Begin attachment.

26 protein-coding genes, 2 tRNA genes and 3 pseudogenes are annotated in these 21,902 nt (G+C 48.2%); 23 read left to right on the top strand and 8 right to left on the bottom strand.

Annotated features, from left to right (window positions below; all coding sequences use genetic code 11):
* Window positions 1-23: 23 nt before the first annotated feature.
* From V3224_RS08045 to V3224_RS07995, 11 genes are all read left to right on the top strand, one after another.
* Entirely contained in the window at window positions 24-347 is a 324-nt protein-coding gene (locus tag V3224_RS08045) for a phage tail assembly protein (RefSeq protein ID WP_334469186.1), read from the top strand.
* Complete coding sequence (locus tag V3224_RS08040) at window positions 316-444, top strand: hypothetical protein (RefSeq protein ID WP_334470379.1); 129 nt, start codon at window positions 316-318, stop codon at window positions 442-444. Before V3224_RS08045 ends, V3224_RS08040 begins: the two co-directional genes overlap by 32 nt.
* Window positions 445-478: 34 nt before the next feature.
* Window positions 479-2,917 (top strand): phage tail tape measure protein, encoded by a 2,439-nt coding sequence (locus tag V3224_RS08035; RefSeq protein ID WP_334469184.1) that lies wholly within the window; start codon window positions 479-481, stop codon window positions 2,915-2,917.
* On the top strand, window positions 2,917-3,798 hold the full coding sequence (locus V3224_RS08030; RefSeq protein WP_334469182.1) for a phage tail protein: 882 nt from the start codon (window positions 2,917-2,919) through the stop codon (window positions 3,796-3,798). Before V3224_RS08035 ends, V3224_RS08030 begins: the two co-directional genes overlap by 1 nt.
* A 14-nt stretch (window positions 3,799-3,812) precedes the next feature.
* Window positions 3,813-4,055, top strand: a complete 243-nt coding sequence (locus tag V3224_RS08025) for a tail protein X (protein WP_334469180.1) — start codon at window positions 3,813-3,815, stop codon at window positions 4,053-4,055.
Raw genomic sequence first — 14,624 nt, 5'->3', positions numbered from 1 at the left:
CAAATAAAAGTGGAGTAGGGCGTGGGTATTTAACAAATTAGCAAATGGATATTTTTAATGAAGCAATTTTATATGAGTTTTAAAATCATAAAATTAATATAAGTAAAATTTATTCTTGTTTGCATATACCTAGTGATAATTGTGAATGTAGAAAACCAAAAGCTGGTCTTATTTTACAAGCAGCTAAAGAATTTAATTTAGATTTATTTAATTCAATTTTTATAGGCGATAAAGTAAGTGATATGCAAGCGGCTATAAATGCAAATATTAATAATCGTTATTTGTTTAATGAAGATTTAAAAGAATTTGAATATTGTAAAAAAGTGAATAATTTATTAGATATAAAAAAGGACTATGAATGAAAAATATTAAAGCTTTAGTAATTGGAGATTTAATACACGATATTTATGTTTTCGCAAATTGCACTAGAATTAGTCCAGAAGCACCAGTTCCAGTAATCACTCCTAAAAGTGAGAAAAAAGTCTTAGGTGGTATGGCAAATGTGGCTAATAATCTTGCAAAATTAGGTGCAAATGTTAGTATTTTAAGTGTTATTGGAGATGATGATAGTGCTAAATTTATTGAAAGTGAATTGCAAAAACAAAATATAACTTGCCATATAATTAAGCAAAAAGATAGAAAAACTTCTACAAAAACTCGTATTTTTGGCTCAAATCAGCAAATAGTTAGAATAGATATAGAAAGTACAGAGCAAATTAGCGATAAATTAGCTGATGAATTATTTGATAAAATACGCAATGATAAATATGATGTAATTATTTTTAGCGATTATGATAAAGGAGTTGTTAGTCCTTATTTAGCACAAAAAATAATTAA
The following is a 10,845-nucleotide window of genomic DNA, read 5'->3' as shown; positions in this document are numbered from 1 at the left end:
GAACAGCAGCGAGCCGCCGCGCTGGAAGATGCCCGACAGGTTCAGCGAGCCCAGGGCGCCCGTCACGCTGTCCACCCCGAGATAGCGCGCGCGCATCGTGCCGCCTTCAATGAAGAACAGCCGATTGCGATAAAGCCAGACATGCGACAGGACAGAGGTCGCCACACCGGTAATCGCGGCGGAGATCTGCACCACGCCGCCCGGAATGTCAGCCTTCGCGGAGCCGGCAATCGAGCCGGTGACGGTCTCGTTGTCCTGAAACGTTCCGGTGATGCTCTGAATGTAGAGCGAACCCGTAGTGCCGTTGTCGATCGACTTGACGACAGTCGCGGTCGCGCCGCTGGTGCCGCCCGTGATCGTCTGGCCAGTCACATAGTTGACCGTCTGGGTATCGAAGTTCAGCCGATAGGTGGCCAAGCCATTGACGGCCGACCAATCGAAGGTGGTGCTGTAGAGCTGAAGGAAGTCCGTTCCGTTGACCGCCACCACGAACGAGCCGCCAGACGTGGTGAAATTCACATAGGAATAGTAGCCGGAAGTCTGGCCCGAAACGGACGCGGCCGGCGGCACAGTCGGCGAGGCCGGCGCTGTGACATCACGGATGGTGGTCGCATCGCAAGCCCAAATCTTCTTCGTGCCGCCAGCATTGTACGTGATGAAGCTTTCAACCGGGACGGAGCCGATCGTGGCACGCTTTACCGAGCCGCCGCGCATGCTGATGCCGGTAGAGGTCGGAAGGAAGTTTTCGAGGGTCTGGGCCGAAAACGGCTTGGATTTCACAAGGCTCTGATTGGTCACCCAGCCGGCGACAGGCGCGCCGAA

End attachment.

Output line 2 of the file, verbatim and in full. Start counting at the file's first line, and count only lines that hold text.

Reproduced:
Annotated features, from left to right (window positions below; all coding sequences use genetic code 11):